Connecting the (Hidden) Dots

Familiarity of patterns may mislead our interpretations of data.

Posted Jun 09, 2017

When we are presented with information, what is the ability to "connect the dots”? If 100 people are given exactly the same information, identical in amount and form, how many will achieve the same level of understanding and arrive at the same conclusions? I’m sure psychologists have researched this question thoroughly. How many of us realize a fundamental assumption of the concept of democracy requires a majority of the public to connect the information dots the same way? Voting is a consequence of the thinking and is a reflection of common understanding. What is a “reasonable level” of common understanding?

All of us interpret input in the context of our own lives, our experience and knowledge. When we lived off the earth as tribes in small villages, that defined how much our thought patterns were easily aligned, similar and shared. While individual personalities were distinct, the range of differences was probably relatively limited.

As our knowledge of the world expanded and became specialized, some people began to question the fundamental aspects of life. Having learned many more dots (“bits of information”), they could construct new patterns, some of which challenged old assumptions. In this context, the metaphor of the expulsion of Adam and Eve from the Garden of Eden (“Heaven”) because they tasted the fruit of the Tree of Knowledge is very apt. New ways of thinking are the result of asking different questions, of comparing old patterns of dots with fresh intellectual constructs that embrace new and old dots. How many of the old dots can we keep, do we want to keep?

This is where individual personalities and personal philosophies, systems of values, kick in. If I am very comfortable with familiar patterns of known dots, and see little reason for discontent, i.e., change, won’t I naturally tend to discount “new dots” as “noise”? Why should I waste my time thinking about new bits of information that don’t make sense in my interpretation of the world? Why should I assume that my views are wrong, or even inadequate?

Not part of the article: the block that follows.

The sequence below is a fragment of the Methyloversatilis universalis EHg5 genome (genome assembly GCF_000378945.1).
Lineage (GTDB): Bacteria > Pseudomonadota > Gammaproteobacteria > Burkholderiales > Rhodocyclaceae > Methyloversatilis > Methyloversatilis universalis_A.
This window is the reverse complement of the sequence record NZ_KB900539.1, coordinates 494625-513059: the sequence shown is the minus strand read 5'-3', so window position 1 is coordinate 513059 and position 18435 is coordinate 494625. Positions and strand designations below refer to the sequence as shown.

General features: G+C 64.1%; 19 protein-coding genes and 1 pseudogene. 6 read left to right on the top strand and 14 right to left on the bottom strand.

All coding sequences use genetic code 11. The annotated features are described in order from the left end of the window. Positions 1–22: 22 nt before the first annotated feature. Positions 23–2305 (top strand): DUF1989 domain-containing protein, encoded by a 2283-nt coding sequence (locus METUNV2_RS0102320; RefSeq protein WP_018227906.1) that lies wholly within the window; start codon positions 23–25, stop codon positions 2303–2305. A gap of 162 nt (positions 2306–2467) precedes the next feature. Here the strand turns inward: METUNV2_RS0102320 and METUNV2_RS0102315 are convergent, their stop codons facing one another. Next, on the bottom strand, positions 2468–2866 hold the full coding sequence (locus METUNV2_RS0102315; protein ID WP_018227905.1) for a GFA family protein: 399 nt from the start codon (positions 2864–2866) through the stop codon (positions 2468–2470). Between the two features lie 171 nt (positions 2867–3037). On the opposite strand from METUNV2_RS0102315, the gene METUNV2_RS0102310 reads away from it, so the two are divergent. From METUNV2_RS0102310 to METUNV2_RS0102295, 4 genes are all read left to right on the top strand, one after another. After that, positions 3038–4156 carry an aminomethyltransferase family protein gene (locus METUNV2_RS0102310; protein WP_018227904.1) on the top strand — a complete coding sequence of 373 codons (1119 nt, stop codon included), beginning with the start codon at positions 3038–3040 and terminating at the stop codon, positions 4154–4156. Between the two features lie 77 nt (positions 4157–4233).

Curiosity certainly is a vital human characteristic that drives exploration of the unknown, whether that be under the sea, in the jungles, or in outer space. When new species of animals and plants are being discovered every year, and as new technologies allow us to journey to previously unreachable ocean depths or other planets, it is difficult to maintain the belief that our knowledge of the universe is somehow complete enough that we can be complacent. Even the challenges that Mother Nature throws at us in the form of earthquakes, hurricanes, and floods show us that we have much to learn, just to protect our physical selves.

If we are open to knowledge-seeking in some aspects of our lives, such as survival, must we be equally open in other aspects? Ah, there’s the rub. Is homosexuality a disease condition, a demonic possession, a genetic trait, or a choice? How many people are open to even discussing these as possibilities and exploring each hypothesis? What dots are we seeing? What dots do we choose to form patterns? What patterns make sense to us, and which dots are discarded because they confuse us? What dots do we infer from the patterns we choose?

Cognitive bias means we prefer to see and include those dots that already make sense to us. As we seek to validate our beliefs, we may simply be blind or ignore bits of information that don’t fit our original patterns. Then, when we discuss our thoughts with others, our egos demand that we stand up for our beliefs as “right” and we can easily condemn others who disagree. But they are looking at different dots! What dots are invisible, to whom? What dots can or should be ignored? Are we capable of absorbing and making sense of all the knowledge that is presented to us? Our ability to generate and discover new bits of knowledge is now literally accelerating exponentially.

Patterns are stories and human beings are hardwired to interpret and learn through stories and story construction. What is a pattern for “truth”? Is there some kind of “absolute truth”? People who have strong fundamental religious convictions believe that the sacred teachings must be taken literally at face value. This attitude has the benefit of clearly defining right from wrong. In the context of a faith, what would be “inconvenient truths”?

Former Vice President Al Gore’s movie An Inconvenient Truth presented a story of environmental change that is compelling for some, and less so for others. Different people react differently, to the same set of dots and data points. Why do some people choose to believe their set of dots is more “true” than another pattern?

What does this mean for democracy and governing? Is the original premise of “majority vote” is too simplistic? Aside from cognitive bias, there is an even more fundamental assumption that our preferences and hence our votes are motivated primarily by selfish concerns. We want what is best for ourselves, specifically, as individuals and our families. That concept is hardwired into patterns of survival. How can we evolve as a society to be able to see patterns that include many more dots, different patterns, so that we can interpret a more comprehensive vision that benefits us and others at the same time? We must have this as a definite intention, a drive to learn something new that will allow us to adapt to the uncertain future.